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Health committee calls for HSB disbanding

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The Parliamentary Portfolio Committee on Health has intensified calls to disband the Health Services Board (HSB), accusing it of, among other issues, gross abuse of public resources and duplicating functions of the Civil Service Commission.

By Phyllis Mbanje

Presenting a post budget analysis recently, chairperson of the committee, Ruth Labode, said the over $2million allocated to HSB in the 2016 National Budget should instead be used to fund retrenchments for pensionable members of the board.

“The committee has noted with concern the alleged gross abuse of scarce public resources through car hiring ($54 000 per month) and renting buildings ($200 000 per month),” Labode said.

This is not the first time that the HSB has been put under pressure to disband.

Earlier this year, the Zimbabwe Hospital Doctors’ Association (ZHDA) agitated for the board to be disbanded, saying such a move would improve the health delivery service in the country.

“The board has become a huge national liability, whose legitimacy, or rather, relevance has been discredited, not only by all right-thinking adult Zimbabweans, but also even our toddlers and kids at preschools in Zimbabwe,” ZHDA chairperson Fortune Nyamande said.

Parliament-of-Zimbabwe-building

Last year, midwives from central hospitals engaged in protest over the failure by the HSB to disburse their allowances from the Health Transition Fund.

“The committee recommends that the $2 136 000 allocated in the 2016 National Budget be used to fund retrenchments for pensionable members of the board, while other professionals can be absorbed by the Public Service Commission,” Labode said.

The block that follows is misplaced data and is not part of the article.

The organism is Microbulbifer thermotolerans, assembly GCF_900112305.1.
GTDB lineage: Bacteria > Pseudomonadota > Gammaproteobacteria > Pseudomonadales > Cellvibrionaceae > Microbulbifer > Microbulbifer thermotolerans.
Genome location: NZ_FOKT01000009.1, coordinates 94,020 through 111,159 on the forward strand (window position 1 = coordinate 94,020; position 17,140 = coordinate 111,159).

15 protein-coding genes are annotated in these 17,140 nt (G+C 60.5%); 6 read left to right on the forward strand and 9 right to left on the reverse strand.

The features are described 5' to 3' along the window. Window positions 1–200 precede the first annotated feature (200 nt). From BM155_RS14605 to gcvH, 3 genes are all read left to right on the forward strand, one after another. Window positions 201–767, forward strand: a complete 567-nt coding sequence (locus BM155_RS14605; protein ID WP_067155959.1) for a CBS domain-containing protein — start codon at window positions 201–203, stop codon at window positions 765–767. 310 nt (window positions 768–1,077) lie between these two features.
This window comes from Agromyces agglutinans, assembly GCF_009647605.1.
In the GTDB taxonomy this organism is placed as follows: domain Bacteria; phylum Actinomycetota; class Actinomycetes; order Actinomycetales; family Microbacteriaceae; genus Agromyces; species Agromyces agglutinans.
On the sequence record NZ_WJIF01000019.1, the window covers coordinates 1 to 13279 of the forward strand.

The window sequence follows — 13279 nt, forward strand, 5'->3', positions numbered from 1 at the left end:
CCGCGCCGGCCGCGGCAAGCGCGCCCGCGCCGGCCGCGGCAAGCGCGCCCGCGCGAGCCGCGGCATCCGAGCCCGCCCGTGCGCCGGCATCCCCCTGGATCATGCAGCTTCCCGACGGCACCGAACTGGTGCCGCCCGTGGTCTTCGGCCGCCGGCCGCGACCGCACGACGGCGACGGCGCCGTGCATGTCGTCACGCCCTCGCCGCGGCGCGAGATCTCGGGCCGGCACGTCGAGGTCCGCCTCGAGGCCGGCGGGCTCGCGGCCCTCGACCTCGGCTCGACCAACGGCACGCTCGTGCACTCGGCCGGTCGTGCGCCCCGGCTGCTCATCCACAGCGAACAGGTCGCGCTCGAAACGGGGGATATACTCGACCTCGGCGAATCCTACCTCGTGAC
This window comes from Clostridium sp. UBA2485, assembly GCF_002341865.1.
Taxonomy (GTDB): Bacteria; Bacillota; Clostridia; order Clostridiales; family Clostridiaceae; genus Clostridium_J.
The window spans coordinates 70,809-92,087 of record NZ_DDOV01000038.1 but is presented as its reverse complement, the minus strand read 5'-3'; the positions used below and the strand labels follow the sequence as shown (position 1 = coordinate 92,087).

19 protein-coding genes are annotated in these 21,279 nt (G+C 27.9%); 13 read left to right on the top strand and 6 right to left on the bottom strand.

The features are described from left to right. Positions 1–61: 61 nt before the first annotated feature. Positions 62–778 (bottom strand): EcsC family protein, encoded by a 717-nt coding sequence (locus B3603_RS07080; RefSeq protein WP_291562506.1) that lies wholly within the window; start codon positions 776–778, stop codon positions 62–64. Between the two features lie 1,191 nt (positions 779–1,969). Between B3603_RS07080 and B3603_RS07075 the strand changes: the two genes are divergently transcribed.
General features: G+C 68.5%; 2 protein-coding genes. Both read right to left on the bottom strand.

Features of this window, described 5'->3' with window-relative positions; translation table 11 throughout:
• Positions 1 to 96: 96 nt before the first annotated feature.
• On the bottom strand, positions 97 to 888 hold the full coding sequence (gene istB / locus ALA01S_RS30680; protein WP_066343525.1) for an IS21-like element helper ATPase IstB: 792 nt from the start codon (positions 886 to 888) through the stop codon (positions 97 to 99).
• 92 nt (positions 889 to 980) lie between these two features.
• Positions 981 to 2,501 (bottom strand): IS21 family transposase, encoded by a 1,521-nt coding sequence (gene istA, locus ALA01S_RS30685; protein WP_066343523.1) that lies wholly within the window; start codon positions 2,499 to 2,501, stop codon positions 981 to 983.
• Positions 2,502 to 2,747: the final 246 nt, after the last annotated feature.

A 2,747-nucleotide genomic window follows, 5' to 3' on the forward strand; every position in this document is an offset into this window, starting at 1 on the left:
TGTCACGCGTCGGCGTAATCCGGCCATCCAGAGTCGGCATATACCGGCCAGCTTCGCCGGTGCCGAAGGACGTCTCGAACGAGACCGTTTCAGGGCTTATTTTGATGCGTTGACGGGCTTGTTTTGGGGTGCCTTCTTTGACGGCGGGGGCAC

Meanwhile, commenting on the 7,46% budget allocation for the health sector, the committee said this fell short of the minimum threshold of 15% stipulated in the Abuja Declaration.

Adequate financial resources will ensure successful intervention to reducing the burden of diseases like HIV, TB, malaria and non-communicable diseases.

“Overreliance on donor support for the health sector is not sustainable since donors may withdraw without notice,” Labode said.
As part of recommendations, the committee said there was need to increase per capita health spending from the current $25,45 to the recommended per capita spending of $80.

“Budget allocations to the health sector should be aligned to the bid submissions by the Health ministry because the wide variances between bids and allocations impact negatively on the ministry’s ability to fulfill its mandate,” some of the endorsements read.

The government was also tasked to come up with a plan of clearing the Health ministry’s arrears to creditors for continued supply of health services/equipment.

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